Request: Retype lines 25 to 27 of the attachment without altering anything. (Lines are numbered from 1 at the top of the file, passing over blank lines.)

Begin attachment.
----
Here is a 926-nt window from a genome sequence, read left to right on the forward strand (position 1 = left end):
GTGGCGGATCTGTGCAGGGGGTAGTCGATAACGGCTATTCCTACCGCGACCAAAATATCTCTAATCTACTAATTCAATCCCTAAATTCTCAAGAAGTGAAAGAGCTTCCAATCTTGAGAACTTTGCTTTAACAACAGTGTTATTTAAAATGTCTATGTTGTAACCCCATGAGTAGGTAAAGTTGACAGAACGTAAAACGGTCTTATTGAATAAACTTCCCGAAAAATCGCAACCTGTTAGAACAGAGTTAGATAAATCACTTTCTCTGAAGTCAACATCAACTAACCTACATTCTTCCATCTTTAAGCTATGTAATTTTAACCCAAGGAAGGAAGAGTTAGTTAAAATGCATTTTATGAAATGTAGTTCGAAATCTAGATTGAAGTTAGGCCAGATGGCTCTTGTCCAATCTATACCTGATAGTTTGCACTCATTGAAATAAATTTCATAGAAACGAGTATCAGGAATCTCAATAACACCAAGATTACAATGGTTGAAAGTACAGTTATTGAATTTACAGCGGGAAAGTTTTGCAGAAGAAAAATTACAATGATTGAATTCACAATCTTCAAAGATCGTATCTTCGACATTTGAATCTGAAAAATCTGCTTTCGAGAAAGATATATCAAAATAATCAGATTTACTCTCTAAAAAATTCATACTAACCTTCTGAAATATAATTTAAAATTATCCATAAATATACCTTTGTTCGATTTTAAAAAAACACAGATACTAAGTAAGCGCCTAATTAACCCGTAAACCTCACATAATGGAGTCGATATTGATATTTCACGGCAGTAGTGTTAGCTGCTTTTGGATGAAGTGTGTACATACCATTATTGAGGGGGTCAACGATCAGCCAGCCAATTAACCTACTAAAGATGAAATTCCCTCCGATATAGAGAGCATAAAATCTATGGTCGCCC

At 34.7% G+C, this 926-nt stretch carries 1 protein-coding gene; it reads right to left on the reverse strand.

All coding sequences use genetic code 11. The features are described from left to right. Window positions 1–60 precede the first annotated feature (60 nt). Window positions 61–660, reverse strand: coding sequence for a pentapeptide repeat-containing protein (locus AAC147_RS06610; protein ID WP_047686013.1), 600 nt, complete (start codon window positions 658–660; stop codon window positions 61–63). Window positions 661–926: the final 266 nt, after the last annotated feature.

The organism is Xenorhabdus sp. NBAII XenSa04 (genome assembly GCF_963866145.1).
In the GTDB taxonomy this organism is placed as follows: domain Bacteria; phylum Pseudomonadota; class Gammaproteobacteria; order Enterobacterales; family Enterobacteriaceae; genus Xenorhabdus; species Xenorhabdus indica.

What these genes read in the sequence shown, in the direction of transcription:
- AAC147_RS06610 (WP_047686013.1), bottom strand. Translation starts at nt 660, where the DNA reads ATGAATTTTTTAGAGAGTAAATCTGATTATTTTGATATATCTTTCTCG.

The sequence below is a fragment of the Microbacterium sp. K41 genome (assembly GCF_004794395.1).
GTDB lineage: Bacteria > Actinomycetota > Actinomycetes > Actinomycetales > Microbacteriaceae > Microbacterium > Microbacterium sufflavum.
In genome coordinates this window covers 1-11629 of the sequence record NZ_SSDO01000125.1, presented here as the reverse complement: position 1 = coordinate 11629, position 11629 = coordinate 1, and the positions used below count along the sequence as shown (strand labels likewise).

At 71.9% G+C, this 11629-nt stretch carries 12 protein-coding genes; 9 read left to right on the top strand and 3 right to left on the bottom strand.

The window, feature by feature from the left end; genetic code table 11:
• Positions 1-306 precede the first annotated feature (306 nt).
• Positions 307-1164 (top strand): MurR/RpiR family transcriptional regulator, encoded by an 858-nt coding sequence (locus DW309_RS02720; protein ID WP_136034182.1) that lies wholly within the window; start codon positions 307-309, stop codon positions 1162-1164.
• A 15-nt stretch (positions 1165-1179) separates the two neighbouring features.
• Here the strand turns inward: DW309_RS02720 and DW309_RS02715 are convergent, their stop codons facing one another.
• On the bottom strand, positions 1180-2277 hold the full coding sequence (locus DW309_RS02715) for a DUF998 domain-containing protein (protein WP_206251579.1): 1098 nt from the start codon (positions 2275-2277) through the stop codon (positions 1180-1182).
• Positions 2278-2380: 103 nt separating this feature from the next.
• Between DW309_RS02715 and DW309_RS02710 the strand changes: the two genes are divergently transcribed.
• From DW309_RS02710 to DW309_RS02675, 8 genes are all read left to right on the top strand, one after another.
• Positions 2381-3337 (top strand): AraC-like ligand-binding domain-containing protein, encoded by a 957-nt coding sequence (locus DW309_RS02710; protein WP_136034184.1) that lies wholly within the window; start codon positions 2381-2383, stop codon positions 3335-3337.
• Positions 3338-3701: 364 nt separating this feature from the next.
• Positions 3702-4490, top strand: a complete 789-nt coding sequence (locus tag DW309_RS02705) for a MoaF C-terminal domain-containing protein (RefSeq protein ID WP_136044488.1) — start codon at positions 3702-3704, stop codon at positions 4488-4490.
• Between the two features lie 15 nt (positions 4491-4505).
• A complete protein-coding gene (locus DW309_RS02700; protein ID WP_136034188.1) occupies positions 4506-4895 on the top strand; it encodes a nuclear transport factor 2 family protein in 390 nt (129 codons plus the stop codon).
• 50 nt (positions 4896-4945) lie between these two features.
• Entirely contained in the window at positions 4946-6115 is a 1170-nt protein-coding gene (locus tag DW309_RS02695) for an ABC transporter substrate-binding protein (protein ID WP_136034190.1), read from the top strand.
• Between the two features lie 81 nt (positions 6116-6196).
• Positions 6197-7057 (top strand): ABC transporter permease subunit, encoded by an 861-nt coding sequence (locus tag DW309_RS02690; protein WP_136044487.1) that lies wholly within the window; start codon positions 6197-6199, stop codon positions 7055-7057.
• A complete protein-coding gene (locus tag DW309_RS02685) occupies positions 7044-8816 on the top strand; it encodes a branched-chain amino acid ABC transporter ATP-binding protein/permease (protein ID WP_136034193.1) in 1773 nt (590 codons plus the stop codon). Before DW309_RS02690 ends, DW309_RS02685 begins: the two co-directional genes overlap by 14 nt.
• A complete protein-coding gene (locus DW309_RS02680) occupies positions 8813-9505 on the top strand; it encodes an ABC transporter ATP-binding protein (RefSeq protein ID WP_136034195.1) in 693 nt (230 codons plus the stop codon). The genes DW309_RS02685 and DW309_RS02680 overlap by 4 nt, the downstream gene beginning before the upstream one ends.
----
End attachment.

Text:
• Between the two features lie 15 nt (positions 4491-4505).
• A complete protein-coding gene (locus DW309_RS02700; protein ID WP_136034188.1) occupies positions 4506-4895 on the top strand; it encodes a nuclear transport factor 2 family protein in 390 nt (129 codons plus the stop codon).
• 50 nt (positions 4896-4945) lie between these two features.